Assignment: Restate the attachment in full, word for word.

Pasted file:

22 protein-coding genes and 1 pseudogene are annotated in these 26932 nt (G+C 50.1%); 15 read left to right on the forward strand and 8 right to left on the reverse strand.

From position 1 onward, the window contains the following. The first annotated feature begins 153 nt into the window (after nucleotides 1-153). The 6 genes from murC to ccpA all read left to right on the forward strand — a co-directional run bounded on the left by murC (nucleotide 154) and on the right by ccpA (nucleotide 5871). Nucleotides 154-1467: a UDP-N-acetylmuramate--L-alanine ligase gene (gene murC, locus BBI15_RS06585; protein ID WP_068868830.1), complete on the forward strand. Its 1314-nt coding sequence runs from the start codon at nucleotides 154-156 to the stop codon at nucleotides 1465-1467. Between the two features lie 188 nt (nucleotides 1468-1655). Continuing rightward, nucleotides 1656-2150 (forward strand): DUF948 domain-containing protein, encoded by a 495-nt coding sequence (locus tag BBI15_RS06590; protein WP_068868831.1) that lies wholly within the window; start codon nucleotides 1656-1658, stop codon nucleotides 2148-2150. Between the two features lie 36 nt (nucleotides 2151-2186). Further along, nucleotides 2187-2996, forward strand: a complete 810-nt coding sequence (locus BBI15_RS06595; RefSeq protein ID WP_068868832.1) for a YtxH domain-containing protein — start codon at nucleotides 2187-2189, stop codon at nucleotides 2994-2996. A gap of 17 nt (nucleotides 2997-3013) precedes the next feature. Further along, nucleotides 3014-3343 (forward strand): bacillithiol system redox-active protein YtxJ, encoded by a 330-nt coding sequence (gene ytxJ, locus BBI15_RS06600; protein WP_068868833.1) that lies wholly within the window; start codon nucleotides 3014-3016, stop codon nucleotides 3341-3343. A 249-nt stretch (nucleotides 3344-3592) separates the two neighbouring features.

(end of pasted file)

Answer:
22 protein-coding genes and 1 pseudogene are annotated in these 26932 nt (G+C 50.1%); 15 read left to right on the forward strand and 8 right to left on the reverse strand.

From position 1 onward, the window contains the following. The first annotated feature begins 153 nt into the window (after nucleotides 1-153). The 6 genes from murC to ccpA all read left to right on the forward strand — a co-directional run bounded on the left by murC (nucleotide 154) and on the right by ccpA (nucleotide 5871). Nucleotides 154-1467: a UDP-N-acetylmuramate--L-alanine ligase gene (gene murC, locus BBI15_RS06585; protein ID WP_068868830.1), complete on the forward strand. Its 1314-nt coding sequence runs from the start codon at nucleotides 154-156 to the stop codon at nucleotides 1465-1467. Between the two features lie 188 nt (nucleotides 1468-1655). Continuing rightward, nucleotides 1656-2150 (forward strand): DUF948 domain-containing protein, encoded by a 495-nt coding sequence (locus tag BBI15_RS06590; protein WP_068868831.1) that lies wholly within the window; start codon nucleotides 1656-1658, stop codon nucleotides 2148-2150. Between the two features lie 36 nt (nucleotides 2151-2186). Further along, nucleotides 2187-2996, forward strand: a complete 810-nt coding sequence (locus BBI15_RS06595; RefSeq protein ID WP_068868832.1) for a YtxH domain-containing protein — start codon at nucleotides 2187-2189, stop codon at nucleotides 2994-2996. A gap of 17 nt (nucleotides 2997-3013) precedes the next feature. Further along, nucleotides 3014-3343 (forward strand): bacillithiol system redox-active protein YtxJ, encoded by a 330-nt coding sequence (gene ytxJ, locus BBI15_RS06600; protein WP_068868833.1) that lies wholly within the window; start codon nucleotides 3014-3016, stop codon nucleotides 3341-3343. A 249-nt stretch (nucleotides 3344-3592) separates the two neighbouring features.